I was lucky enough to attend one such celebration last year and Wycliffe USA has just written a brilliant piece on the last part of the process.

Peter,* a member of the Fulani translation team in Nigeria, couldn’t understand why Heidi Rosendall wanted him and the other team members to sign her copy of the new Fulani New Testament. After all, they aren’t famous.

But to Heidi, those signatures are more precious than any celebrity’s. They represent the literal blood, sweat, and tears that Peter and others have sacrificed so that the Fulani could have God’s Word in their own language.

As a typesetter living in Jos, Nigeria, Heidi works with local translation teams from several language groups, putting their finished translations into printable formats—or, as she puts it, “making Bibles beautiful.”   (read the rest here)

Heidi’s office is about 4 doors down from mine. There is a constant stream of people going there, trying to get past the final hurdle, each with amazing stories of overcoming obstacles and confusion in order to see lives changed through the translated Word of God.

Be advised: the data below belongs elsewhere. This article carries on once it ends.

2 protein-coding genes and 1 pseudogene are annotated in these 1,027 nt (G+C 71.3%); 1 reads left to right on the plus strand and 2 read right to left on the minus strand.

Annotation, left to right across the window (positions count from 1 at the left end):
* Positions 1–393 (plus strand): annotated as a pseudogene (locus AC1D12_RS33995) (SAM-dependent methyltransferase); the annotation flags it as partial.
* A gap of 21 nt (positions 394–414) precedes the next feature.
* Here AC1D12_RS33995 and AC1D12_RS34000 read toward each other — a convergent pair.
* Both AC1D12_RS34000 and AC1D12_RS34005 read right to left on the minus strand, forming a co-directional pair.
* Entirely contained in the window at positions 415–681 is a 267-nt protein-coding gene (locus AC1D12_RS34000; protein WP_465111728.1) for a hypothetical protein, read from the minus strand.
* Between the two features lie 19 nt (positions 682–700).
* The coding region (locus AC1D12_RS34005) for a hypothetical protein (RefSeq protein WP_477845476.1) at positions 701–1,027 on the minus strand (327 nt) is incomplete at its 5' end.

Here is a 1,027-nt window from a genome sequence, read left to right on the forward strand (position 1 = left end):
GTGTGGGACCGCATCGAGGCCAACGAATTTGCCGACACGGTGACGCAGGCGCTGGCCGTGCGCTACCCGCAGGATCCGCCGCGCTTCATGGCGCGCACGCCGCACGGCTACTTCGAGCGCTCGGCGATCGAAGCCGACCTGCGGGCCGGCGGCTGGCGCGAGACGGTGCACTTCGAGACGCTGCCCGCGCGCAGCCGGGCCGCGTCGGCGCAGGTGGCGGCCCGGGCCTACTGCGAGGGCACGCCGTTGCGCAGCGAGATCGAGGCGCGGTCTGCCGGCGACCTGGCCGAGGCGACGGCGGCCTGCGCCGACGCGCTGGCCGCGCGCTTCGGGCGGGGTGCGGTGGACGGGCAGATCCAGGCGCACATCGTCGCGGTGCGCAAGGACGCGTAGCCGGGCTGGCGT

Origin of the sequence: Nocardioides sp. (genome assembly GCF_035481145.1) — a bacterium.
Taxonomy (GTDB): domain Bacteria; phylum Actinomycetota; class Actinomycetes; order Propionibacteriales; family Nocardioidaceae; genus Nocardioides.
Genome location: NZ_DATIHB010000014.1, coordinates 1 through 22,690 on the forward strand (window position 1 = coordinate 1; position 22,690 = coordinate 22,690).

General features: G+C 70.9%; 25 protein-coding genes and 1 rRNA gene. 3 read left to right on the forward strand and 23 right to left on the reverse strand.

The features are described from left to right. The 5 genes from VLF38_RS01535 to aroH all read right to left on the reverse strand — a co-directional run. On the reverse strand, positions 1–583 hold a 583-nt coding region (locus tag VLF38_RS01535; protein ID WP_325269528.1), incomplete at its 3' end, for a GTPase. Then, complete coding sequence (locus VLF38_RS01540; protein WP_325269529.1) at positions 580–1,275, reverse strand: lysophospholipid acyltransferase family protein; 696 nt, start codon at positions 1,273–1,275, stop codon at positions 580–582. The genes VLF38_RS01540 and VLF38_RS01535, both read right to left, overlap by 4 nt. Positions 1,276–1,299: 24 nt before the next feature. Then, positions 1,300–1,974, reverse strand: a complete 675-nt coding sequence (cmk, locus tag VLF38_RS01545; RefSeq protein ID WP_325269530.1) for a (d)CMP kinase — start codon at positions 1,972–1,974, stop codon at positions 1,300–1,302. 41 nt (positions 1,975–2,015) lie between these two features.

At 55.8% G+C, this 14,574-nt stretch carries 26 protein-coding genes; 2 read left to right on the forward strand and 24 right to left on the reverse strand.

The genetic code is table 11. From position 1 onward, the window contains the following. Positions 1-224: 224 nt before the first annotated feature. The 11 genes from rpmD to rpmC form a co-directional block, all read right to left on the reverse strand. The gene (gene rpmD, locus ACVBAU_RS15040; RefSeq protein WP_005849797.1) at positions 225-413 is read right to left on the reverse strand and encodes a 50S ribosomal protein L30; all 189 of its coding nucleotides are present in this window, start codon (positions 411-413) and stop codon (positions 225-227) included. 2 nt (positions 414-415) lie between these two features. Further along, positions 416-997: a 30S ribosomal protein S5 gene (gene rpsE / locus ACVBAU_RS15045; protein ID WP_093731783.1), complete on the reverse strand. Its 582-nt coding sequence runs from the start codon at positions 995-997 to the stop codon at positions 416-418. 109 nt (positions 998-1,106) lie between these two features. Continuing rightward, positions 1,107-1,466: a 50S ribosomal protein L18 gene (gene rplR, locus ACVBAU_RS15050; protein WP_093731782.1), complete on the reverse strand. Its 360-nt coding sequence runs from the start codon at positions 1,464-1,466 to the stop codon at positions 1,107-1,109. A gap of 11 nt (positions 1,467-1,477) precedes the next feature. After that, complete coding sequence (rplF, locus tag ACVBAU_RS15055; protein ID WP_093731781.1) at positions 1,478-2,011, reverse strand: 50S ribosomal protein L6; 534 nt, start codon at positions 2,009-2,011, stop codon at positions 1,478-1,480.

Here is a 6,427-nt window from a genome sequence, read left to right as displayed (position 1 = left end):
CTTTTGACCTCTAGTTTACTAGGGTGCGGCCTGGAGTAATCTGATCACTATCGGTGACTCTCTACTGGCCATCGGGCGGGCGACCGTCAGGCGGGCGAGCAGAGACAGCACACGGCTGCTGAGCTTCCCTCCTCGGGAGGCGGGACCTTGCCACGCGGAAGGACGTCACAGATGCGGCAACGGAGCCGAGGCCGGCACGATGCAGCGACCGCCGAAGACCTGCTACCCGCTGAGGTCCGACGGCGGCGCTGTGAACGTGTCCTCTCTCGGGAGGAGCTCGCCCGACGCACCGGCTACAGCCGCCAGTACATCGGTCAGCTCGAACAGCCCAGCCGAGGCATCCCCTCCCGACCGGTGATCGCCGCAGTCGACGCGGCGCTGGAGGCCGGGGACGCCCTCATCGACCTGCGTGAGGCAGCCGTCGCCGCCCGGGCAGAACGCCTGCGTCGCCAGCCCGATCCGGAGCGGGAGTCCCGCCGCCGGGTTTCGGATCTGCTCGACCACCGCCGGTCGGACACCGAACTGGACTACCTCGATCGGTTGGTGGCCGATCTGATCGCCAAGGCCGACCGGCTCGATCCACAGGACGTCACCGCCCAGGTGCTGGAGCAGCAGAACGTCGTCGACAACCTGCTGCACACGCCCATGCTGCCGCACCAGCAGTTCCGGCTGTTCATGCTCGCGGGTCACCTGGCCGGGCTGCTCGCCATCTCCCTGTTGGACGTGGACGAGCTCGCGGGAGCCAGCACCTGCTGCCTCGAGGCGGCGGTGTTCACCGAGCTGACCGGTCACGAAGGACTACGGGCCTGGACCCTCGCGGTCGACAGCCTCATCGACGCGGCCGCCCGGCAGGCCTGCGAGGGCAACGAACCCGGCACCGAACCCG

26 Oct

Does Bible translation make a difference?

I went on an EPIC road trip the other week: 850 total miles! About 24 of those were spent driving/waiting for the road block boys to let us go through. We managed to visit a couple of folks in Niger state, north western Nigeria, who are are helping to run projects in that neck of the woods.  

While I was in one of those locations I met a man who made my heart jump for joy. He loves his language. He wants others to love his language. He understands the Bible best in his language and wants to help others do the same.

I shot a wee video of him sharing what he is up to. He has some amazing testimonies to share!

 

View on Youtube

14 Jun

Scripture in use encourages people.